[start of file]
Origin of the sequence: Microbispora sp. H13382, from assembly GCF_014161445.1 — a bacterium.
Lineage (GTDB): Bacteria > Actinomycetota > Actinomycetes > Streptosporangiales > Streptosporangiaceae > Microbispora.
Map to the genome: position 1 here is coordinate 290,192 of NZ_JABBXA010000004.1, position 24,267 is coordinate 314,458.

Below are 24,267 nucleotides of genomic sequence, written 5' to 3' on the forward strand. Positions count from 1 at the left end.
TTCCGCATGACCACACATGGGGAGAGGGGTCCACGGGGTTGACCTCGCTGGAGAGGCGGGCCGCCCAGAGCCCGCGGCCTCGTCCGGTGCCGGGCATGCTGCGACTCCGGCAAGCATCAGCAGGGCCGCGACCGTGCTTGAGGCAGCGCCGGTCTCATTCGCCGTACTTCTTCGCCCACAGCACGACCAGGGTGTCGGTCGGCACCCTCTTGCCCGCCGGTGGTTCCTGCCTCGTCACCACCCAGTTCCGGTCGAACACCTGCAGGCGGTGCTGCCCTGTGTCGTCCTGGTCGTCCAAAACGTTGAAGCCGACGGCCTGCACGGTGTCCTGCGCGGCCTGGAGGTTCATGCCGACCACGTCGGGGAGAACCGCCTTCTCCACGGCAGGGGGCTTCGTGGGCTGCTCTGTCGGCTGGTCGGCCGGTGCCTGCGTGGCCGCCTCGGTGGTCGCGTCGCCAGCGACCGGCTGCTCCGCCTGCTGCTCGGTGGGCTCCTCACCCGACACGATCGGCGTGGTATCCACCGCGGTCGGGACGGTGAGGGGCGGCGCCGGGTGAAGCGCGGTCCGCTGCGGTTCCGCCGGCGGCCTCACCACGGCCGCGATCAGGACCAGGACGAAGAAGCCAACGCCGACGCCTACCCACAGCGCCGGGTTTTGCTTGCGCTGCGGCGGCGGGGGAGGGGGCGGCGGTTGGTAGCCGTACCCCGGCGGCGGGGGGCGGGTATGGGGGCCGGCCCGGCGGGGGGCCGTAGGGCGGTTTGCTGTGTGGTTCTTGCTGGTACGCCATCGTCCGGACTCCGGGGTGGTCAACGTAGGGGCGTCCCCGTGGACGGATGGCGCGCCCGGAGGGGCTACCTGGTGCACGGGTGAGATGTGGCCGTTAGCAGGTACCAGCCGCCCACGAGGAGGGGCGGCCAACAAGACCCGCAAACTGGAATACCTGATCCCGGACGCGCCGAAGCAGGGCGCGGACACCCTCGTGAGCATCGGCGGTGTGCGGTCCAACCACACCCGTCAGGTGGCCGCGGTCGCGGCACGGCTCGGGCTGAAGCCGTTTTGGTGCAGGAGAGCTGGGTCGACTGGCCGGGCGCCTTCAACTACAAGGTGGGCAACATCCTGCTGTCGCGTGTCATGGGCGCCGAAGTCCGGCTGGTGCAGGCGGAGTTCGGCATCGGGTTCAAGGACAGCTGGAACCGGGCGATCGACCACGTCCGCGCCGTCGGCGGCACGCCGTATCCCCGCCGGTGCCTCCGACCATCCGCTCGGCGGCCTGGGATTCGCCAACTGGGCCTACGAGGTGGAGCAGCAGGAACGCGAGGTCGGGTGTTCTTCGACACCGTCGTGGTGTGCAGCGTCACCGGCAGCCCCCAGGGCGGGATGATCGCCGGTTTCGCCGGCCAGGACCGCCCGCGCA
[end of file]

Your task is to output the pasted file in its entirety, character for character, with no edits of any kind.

Origin of the sequence: Microbispora sp. H13382, from assembly GCF_014161445.1 — a bacterium.
Lineage (GTDB): Bacteria > Actinomycetota > Actinomycetes > Streptosporangiales > Streptosporangiaceae > Microbispora.
Map to the genome: position 1 here is coordinate 290,192 of NZ_JABBXA010000004.1, position 24,267 is coordinate 314,458.

Below are 24,267 nucleotides of genomic sequence, written 5' to 3' on the forward strand. Positions count from 1 at the left end.
TTCCGCATGACCACACATGGGGAGAGGGGTCCACGGGGTTGACCTCGCTGGAGAGGCGGGCCGCCCAGAGCCCGCGGCCTCGTCCGGTGCCGGGCATGCTGCGACTCCGGCAAGCATCAGCAGGGCCGCGACCGTGCTTGAGGCAGCGCCGGTCTCATTCGCCGTACTTCTTCGCCCACAGCACGACCAGGGTGTCGGTCGGCACCCTCTTGCCCGCCGGTGGTTCCTGCCTCGTCACCACCCAGTTCCGGTCGAACACCTGCAGGCGGTGCTGCCCTGTGTCGTCCTGGTCGTCCAAAACGTTGAAGCCGACGGCCTGCACGGTGTCCTGCGCGGCCTGGAGGTTCATGCCGACCACGTCGGGGAGAACCGCCTTCTCCACGGCAGGGGGCTTCGTGGGCTGCTCTGTCGGCTGGTCGGCCGGTGCCTGCGTGGCCGCCTCGGTGGTCGCGTCGCCAGCGACCGGCTGCTCCGCCTGCTGCTCGGTGGGCTCCTCACCCGACACGATCGGCGTGGTATCCACCGCGGTCGGGACGGTGAGGGGCGGCGCCGGGTGAAGCGCGGTCCGCTGCGGTTCCGCCGGCGGCCTCACCACGGCCGCGATCAGGACCAGGACGAAGAAGCCAACGCCGACGCCTACCCACAGCGCCGGGTTTTGCTTGCGCTGCGGCGGCGGGGGAGGGGGCGGCGGTTGGTAGCCGTACCCCGGCGGCGGGGGGCGGGTATGGGGGCCGGCCCGGCGGGGGGCCGTAGGGCGGTTTGCTGTGTGGTTCTTGCTGGTACGCCATCGTCCGGACTCCGGGGTGGTCAACGTAGGGGCGTCCCCGTGGACGGATGGCGCGCCCGGAGGGGCTACCTGGTGCACGGGTGAGATGTGGCCGTTAGCAGGTACCAGCCGCCCACGAGGAGGGGCGGCCAACAAGACCCGCAAACTGGAATACCTGATCCCGGACGCGCCGAAGCAGGGCGCGGACACCCTCGTGAGCATCGGCGGTGTGCGGTCCAACCACACCCGTCAGGTGGCCGCGGTCGCGGCACGGCTCGGGCTGAAGCCGTTTTGGTGCAGGAGAGCTGGGTCGACTGGCCGGGCGCCTTCAACTACAAGGTGGGCAACATCCTGCTGTCGCGTGTCATGGGCGCCGAAGTCCGGCTGGTGCAGGCGGAGTTCGGCATCGGGTTCAAGGACAGCTGGAACCGGGCGATCGACCACGTCCGCGCCGTCGGCGGCACGCCGTATCCCCGCCGGTGCCTCCGACCATCCGCTCGGCGGCCTGGGATTCGCCAACTGGGCCTACGAGGTGGAGCAGCAGGAACGCGAGGTCGGGTGTTCTTCGACACCGTCGTGGTGTGCAGCGTCACCGGCAGCCCCCAGGGCGGGATGATCGCCGGTTTCGCCGGCCAGGACCGCCCGCGCA